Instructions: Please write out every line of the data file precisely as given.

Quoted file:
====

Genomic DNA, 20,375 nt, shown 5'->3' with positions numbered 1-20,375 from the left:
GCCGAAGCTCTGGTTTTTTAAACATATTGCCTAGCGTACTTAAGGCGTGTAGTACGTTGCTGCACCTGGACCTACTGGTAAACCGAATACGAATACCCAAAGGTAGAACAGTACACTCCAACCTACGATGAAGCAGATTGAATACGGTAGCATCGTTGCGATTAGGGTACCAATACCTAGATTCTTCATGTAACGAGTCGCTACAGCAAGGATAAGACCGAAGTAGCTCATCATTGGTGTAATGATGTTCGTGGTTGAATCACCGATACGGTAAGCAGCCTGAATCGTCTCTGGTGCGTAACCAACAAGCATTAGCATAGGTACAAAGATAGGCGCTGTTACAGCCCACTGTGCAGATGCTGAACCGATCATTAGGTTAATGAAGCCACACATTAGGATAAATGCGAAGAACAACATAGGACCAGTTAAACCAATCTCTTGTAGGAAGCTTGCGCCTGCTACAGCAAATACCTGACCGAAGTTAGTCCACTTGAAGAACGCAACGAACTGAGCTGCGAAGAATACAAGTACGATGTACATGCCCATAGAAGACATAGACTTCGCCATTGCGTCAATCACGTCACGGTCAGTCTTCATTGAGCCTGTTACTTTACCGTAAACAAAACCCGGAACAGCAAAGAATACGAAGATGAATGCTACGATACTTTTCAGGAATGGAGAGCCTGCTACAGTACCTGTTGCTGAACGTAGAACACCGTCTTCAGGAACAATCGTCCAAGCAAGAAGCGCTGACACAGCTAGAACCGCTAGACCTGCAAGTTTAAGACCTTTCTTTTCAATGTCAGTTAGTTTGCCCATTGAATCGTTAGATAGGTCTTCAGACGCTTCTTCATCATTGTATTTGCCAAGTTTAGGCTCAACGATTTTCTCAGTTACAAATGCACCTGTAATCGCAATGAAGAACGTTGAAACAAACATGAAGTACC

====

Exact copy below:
Genomic DNA, 20,375 nt, shown 5'->3' with positions numbered 1-20,375 from the left:
GCCGAAGCTCTGGTTTTTTAAACATATTGCCTAGCGTACTTAAGGCGTGTAGTACGTTGCTGCACCTGGACCTACTGGTAAACCGAATACGAATACCCAAAGGTAGAACAGTACACTCCAACCTACGATGAAGCAGATTGAATACGGTAGCATCGTTGCGATTAGGGTACCAATACCTAGATTCTTCATGTAACGAGTCGCTACAGCAAGGATAAGACCGAAGTAGCTCATCATTGGTGTAATGATGTTCGTGGTTGAATCACCGATACGGTAAGCAGCCTGAATCGTCTCTGGTGCGTAACCAACAAGCATTAGCATAGGTACAAAGATAGGCGCTGTTACAGCCCACTGTGCAGATGCTGAACCGATCATTAGGTTAATGAAGCCACACATTAGGATAAATGCGAAGAACAACATAGGACCAGTTAAACCAATCTCTTGTAGGAAGCTTGCGCCTGCTACAGCAAATACCTGACCGAAGTTAGTCCACTTGAAGAACGCAACGAACTGAGCTGCGAAGAATACAAGTACGATGTACATGCCCATAGAAGACATAGACTTCGCCATTGCGTCAATCACGTCACGGTCAGTCTTCATTGAGCCTGTTACTTTACCGTAAACAAAACCCGGAACAGCAAAGAATACGAAGATGAATGCTACGATACTTTTCAGGAATGGAGAGCCTGCTACAGTACCTGTTGCTGAACGTAGAACACCGTCTTCAGGAACAATCGTCCAAGCAAGAAGCGCTGACACAGCTAGAACCGCTAGACCTGCAAGTTTAAGACCTTTCTTTTCAATGTCAGTTAGTTTGCCCATTGAATCGTTAGATAGGTCTTCAGACGCTTCTTCATCATTGTATTTGCCAAGTTTAGGCTCAACGATTTTCTCAGTTACAAATGCACCTGTAATCGCAATGAAGAACGTTGAAACAAACATGAAGTACC